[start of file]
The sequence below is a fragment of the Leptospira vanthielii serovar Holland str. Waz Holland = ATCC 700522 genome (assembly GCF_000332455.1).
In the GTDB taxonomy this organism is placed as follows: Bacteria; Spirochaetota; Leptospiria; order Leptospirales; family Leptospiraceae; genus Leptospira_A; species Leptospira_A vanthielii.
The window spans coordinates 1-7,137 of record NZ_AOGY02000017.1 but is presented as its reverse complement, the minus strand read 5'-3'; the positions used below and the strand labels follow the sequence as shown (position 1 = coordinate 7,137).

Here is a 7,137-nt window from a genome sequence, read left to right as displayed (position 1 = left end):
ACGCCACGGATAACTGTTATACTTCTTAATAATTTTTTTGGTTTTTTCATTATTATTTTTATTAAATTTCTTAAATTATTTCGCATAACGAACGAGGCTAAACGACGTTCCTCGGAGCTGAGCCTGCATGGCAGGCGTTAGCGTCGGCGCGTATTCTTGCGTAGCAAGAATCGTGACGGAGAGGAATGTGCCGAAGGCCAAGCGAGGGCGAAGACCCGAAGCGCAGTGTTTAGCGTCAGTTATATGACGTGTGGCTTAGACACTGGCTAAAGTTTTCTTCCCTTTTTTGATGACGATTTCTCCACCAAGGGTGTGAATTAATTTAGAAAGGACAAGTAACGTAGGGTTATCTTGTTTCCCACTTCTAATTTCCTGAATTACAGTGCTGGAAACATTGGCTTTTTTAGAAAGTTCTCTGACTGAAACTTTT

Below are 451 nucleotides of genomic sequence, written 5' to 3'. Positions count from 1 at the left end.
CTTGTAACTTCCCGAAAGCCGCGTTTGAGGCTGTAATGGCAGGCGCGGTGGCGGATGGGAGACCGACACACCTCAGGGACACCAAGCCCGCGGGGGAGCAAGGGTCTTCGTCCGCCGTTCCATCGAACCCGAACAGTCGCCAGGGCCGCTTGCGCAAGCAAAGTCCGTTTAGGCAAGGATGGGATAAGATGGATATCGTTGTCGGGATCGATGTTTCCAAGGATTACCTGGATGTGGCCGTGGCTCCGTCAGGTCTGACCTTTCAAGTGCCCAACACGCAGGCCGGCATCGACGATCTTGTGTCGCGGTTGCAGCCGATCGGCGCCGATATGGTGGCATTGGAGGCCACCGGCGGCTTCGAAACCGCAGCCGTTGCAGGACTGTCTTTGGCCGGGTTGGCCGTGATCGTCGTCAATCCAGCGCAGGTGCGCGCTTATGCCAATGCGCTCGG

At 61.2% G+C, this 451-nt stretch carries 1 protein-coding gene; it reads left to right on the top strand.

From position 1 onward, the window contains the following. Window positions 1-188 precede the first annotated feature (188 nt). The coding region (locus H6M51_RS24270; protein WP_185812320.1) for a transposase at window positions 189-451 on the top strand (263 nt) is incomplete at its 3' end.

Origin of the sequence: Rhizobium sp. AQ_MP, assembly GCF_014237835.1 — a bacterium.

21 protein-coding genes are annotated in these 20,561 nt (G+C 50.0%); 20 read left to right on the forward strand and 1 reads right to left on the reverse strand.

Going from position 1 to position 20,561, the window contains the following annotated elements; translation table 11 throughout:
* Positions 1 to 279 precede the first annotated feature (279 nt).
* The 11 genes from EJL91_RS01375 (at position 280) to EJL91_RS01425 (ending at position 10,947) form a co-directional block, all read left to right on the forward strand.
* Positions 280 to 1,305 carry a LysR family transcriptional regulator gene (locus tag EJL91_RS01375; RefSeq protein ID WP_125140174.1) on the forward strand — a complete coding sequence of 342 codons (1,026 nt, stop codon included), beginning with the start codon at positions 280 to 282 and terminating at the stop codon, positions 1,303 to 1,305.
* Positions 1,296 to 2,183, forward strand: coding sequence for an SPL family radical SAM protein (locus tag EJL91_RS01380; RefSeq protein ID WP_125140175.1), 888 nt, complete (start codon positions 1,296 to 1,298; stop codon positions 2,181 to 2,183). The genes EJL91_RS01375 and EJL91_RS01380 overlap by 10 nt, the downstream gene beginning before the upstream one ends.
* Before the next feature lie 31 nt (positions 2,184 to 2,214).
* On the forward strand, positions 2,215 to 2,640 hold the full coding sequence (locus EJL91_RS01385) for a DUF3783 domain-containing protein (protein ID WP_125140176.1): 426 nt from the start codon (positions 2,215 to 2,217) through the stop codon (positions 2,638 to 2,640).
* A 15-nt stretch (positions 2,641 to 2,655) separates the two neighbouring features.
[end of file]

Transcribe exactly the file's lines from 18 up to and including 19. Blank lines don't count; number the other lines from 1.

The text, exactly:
* On the forward strand, positions 2,215 to 2,640 hold the full coding sequence (locus EJL91_RS01385) for a DUF3783 domain-containing protein (protein ID WP_125140176.1): 426 nt from the start codon (positions 2,215 to 2,217) through the stop codon (positions 2,638 to 2,640).
* A 15-nt stretch (positions 2,641 to 2,655) separates the two neighbouring features.